NAV Events: the strange behaviour that I hate… the

Events in Microsoft Dynamics NAV (and in Dynamics 365 Business Central) are one of the best features of the platform ever. With events, you can now extend your business logic without modifying the original objects and events are the core for the new Extension model that we’ll use for Dynamics 365 Business Central.

However, there’s a little strange behaviour regarding events that personally I don’t like and that sometimes can be the cause of many problems in a business process. I want to show here what I mean with a quick example.

In my NAV environment I’ve created a simple table 50000 called Event Test with the following fields:

EventProblem_01.jpg

In this table, I’ve defined a Business event called MyEvent:

EventProblem_02.jpg

The event has this signature:

EventProblem_03.jpg

It receives in input a Code field and a Date field. The event is triggered in the table OnInsert trigger:

EventProblem_04.jpg

After that, I’ve created a codeunit (id = 50001) for handling this event. Here, I have a function called HandleEvent that is a Subscriber of my previously defined event:

EventProblem_05.jpg

The HandleEvent function code here only shows a message with some details:

EventProblem_06.jpg

Now I run my table and I insert a record. My business event is triggered correctly:

EventProblem_07

Now, the business requirements are changed and someone a day changes the Event signature on my table 50000. Now the MyEvent is defined as follows:

EventProblem_08.jpg

and in the table’s OnInsert the event it’s triggered as follows:

EventProblem_09.jpg

Save and compile the table, then try to compile the previously defined codeunit 50001. Magically, it compiles, no errors are triggered.

Now, execute the table 50000 and try to insert a record: the record is correctly inserted but the business event is not triggered:

EventProblem_10.jpg

This behaviour is quite strange, because 99% of the times no errors are triggeres, while I’ve found that sometimes an error at runtime is triggered that alerts you about the event change.

Obviously, this is a stupid example, but imagine a business process where this event passes values to a function used for modify data in NAV (if the event is triggered, data are modified otherwise no). If the event is changed and then it’s not triggered because in C/AL noone has modifyed the subscriber, my business process could give a wrong result.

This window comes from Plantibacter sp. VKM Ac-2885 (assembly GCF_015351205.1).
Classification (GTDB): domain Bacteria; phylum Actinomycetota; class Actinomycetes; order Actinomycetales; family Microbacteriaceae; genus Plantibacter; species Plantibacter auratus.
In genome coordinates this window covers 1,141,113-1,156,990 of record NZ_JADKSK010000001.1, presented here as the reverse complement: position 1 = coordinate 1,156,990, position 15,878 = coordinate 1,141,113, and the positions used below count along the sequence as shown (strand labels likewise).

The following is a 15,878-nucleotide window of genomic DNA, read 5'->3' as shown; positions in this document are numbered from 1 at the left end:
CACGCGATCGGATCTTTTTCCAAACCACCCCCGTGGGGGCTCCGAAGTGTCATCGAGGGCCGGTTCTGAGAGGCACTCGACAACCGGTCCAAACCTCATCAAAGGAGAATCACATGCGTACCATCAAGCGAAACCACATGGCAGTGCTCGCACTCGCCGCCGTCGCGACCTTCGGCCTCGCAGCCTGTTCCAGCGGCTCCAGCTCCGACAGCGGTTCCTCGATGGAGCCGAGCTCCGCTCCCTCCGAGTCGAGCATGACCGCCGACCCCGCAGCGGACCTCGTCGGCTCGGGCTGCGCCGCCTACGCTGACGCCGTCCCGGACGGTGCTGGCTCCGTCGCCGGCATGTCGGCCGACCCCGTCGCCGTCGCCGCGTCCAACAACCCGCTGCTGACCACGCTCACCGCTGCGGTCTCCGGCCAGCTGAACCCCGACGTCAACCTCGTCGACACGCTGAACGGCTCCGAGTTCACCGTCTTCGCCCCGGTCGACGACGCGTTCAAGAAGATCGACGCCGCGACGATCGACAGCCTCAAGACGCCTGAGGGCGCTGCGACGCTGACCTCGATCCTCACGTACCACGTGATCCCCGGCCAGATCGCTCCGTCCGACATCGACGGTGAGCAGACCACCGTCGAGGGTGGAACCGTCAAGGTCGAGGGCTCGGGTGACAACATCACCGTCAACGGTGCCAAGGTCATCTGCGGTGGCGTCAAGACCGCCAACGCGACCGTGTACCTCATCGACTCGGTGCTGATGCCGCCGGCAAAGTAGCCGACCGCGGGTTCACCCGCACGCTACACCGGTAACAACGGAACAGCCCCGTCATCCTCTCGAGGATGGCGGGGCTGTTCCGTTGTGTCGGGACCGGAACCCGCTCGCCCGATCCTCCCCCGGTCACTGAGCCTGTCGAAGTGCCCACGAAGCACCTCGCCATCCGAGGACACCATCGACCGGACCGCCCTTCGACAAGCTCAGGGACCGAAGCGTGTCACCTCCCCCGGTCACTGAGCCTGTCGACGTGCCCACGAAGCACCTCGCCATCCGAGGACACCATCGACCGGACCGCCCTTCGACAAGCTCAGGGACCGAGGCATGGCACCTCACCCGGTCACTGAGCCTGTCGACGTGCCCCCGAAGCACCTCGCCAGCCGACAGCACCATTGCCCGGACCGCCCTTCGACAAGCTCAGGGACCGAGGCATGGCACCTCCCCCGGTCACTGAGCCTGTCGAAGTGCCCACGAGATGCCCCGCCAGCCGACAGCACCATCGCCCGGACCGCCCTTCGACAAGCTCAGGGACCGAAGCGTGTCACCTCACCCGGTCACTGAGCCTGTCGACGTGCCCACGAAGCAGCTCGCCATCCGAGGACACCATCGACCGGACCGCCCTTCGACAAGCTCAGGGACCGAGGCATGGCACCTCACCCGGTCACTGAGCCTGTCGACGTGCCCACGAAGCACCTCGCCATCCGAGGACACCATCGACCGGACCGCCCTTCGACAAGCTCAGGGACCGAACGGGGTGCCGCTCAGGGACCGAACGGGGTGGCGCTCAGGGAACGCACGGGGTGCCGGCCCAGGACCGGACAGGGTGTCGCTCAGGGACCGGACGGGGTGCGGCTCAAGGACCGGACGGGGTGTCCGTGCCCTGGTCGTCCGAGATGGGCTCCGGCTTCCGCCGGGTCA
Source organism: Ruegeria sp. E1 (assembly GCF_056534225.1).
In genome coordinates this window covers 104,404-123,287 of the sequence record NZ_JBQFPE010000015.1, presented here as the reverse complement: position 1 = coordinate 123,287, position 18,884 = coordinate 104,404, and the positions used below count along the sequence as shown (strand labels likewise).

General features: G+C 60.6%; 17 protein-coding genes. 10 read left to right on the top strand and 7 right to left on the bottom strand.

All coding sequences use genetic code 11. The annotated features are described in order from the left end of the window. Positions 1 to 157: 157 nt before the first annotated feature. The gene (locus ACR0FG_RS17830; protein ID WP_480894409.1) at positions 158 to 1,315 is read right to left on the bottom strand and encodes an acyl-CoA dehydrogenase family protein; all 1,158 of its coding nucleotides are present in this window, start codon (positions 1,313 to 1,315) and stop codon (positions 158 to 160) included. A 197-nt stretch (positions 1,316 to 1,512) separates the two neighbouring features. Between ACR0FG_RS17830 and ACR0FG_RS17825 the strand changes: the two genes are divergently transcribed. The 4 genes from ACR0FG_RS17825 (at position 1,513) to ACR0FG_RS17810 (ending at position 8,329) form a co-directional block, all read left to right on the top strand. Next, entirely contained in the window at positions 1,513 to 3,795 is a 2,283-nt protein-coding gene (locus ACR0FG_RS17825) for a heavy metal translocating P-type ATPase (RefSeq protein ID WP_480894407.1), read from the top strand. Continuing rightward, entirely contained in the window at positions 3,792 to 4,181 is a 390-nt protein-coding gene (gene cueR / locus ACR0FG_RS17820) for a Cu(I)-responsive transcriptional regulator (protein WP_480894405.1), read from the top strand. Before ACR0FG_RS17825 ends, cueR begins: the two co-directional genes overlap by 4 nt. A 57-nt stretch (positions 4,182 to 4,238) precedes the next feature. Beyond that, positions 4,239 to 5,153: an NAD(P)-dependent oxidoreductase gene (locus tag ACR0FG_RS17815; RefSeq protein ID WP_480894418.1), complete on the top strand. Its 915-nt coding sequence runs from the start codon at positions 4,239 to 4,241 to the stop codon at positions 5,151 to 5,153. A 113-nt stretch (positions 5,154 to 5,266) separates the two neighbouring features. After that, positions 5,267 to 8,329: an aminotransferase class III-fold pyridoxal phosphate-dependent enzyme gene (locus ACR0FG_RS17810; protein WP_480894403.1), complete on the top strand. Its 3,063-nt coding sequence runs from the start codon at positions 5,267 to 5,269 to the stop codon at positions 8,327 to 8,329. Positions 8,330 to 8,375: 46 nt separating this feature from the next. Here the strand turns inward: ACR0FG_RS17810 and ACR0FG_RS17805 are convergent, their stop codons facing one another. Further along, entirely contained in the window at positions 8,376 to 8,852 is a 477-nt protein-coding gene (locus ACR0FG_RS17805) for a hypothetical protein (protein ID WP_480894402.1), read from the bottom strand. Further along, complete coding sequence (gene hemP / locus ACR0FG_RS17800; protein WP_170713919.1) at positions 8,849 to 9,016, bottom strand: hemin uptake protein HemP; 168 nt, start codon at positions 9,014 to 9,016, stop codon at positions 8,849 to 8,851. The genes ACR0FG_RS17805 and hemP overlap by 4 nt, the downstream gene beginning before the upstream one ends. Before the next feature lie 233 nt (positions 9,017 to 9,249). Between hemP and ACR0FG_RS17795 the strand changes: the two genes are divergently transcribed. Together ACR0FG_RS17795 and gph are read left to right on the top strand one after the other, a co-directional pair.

Someone could say that there’s a “non written rule” that says that Business Events should never change signature across product releases, but this occours for Business and for Integration events.

Ok, NAV provides the Event Subscription view (from Development Environment, on the Tools menu, choose Debugger, and then choose Event Subscriptions) where you can find all Subscribers attached to a published event and if parameters mismatch occours (remember to ALWAYS check this view!), but this is not enough because in a distributed development environment many times you forgot to check here.

Why, during compilation of objects, a compile error cannot be triggered? If in my example Codeunit 50001 will not compile, I’ll discover immediately the event signature change and I could act accordingly by modifying my event subscriber.

In my personal opinion, there’s a loosely binding for events now and this could be improved (ok AL checks for this, but why no also in C/AL?)

Hey NAV Team, any ideas? 🙂

UPDATE: official response from Microsoft: This is actually checked by the new compiler. We have no plans of fixing it in C/SIDE.

3 Comments

  1. It is not ideal, I agree with you. But you have the ‘Event Subscriptions’ view with the last field ‘Error Information’ stating ‘ErrorParameterMismatch’ if the parameter of the subscriber is incorrect. Better than nothing 🙂

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    1. Yes, you’ve that view but when you’ve a project where many distributed developers work and someone changes a Business event without notifying others, this could be dangerous without a compilation error. The NAV Yeam should start thinking on this…

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  2. It’s by design — they’re unlikely to change logic on the classic development environment.

    Incidentally AL does enforce this. It should only be a warning however, as there are scenarios where you want lose coupling.

    Like

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